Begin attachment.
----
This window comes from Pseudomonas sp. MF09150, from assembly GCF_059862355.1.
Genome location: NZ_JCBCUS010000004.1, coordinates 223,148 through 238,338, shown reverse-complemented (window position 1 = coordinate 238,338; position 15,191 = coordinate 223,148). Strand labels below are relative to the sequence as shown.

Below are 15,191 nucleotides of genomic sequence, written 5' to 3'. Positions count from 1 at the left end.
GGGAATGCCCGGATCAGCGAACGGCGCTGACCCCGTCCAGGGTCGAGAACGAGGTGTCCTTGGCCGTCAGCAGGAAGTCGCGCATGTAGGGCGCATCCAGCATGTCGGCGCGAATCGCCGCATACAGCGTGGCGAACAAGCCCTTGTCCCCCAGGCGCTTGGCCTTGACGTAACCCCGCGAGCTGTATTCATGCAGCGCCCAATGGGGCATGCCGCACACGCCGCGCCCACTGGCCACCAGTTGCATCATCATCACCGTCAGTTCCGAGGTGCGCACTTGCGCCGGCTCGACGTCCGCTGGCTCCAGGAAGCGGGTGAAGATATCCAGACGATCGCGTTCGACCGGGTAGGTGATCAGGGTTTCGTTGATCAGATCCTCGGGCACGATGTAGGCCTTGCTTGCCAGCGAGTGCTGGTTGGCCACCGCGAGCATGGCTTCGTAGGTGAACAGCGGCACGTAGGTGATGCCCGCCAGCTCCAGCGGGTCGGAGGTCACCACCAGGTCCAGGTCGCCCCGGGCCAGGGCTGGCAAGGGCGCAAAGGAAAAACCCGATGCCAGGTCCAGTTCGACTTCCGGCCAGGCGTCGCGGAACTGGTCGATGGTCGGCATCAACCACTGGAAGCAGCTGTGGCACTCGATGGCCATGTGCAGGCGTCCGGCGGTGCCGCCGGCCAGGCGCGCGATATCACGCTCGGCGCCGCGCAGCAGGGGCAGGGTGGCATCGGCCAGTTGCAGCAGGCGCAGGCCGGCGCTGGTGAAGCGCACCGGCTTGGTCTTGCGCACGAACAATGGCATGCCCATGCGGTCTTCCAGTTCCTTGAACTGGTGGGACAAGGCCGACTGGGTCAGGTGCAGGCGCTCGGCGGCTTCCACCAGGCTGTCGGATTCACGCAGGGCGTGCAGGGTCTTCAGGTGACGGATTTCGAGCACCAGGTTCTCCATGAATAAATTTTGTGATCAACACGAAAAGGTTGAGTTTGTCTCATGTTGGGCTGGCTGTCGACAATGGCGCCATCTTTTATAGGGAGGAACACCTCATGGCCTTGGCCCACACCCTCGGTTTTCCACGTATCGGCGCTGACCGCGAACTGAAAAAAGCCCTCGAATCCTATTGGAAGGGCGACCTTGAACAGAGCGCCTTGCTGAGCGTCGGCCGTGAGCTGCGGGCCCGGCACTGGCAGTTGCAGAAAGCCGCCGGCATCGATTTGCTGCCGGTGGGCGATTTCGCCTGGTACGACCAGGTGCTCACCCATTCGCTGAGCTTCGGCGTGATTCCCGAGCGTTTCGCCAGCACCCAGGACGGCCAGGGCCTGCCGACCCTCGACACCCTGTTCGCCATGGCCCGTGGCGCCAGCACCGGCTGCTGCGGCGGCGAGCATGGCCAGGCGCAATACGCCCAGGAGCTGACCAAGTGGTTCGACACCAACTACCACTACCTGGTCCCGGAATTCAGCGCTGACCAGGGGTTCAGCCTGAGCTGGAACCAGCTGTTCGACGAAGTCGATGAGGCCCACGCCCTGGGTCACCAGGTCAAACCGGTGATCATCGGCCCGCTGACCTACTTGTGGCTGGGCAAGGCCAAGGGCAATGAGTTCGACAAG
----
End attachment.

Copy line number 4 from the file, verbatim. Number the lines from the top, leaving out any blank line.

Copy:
GGGAATGCCCGGATCAGCGAACGGCGCTGACCCCGTCCAGGGTCGAGAACGAGGTGTCCTTGGCCGTCAGCAGGAAGTCGCGCATGTAGGGCGCATCCAGCATGTCGGCGCGAATCGCCGCATACAGCGTGGCGAACAAGCCCTTGTCCCCCAGGCGCTTGGCCTTGACGTAACCCCGCGAGCTGTATTCATGCAGCGCCCAATGGGGCATGCCGCACACGCCGCGCCCACTGGCCACCAGTTGCATCATCATCACCGTCAGTTCCGAGGTGCGCACTTGCGCCGGCTCGACGTCCGCTGGCTCCAGGAAGCGGGTGAAGATATCCAGACGATCGCGTTCGACCGGGTAGGTGATCAGGGTTTCGTTGATCAGATCCTCGGGCACGATGTAGGCCTTGCTTGCCAGCGAGTGCTGGTTGGCCACCGCGAGCATGGCTTCGTAGGTGAACAGCGGCACGTAGGTGATGCCCGCCAGCTCCAGCGGGTCGGAGGTCACCACCAGGTCCAGGTCGCCCCGGGCCAGGGCTGGCAAGGGCGCAAAGGAAAAACCCGATGCCAGGTCCAGTTCGACTTCCGGCCAGGCGTCGCGGAACTGGTCGATGGTCGGCATCAACCACTGGAAGCAGCTGTGGCACTCGATGGCCATGTGCAGGCGTCCGGCGGTGCCGCCGGCCAGGCGCGCGATATCACGCTCGGCGCCGCGCAGCAGGGGCAGGGTGGCATCGGCCAGTTGCAGCAGGCGCAGGCCGGCGCTGGTGAAGCGCACCGGCTTGGTCTTGCGCACGAACAATGGCATGCCCATGCGGTCTTCCAGTTCCTTGAACTGGTGGGACAAGGCCGACTGGGTCAGGTGCAGGCGCTCGGCGGCTTCCACCAGGCTGTCGGATTCACGCAGGGCGTGCAGGGTCTTCAGGTGACGGATTTCGAGCACCAGGTTCTCCATGAATAAATTTTGTGATCAACACGAAAAGGTTGAGTTTGTCTCATGTTGGGCTGGCTGTCGACAATGGCGCCATCTTTTATAGGGAGGAACACCTCATGGCCTTGGCCCACACCCTCGGTTTTCCACGTATCGGCGCTGACCGCGAACTGAAAAAAGCCCTCGAATCCTATTGGAAGGGCGACCTTGAACAGAGCGCCTTGCTGAGCGTCGGCCGTGAGCTGCGGGCCCGGCACTGGCAGTTGCAGAAAGCCGCCGGCATCGATTTGCTGCCGGTGGGCGATTTCGCCTGGTACGACCAGGTGCTCACCCATTCGCTGAGCTTCGGCGTGATTCCCGAGCGTTTCGCCAGCACCCAGGACGGCCAGGGCCTGCCGACCCTCGACACCCTGTTCGCCATGGCCCGTGGCGCCAGCACCGGCTGCTGCGGCGGCGAGCATGGCCAGGCGCAATACGCCCAGGAGCTGACCAAGTGGTTCGACACCAACTACCACTACCTGGTCCCGGAATTCAGCGCTGACCAGGGGTTCAGCCTGAGCTGGAACCAGCTGTTCGACGAAGTCGATGAGGCCCACGCCCTGGGTCACCAGGTCAAACCGGTGATCATCGGCCCGCTGACCTACTTGTGGCTGGGCAAGGCCAAGGGCAATGAGTTCGACAAG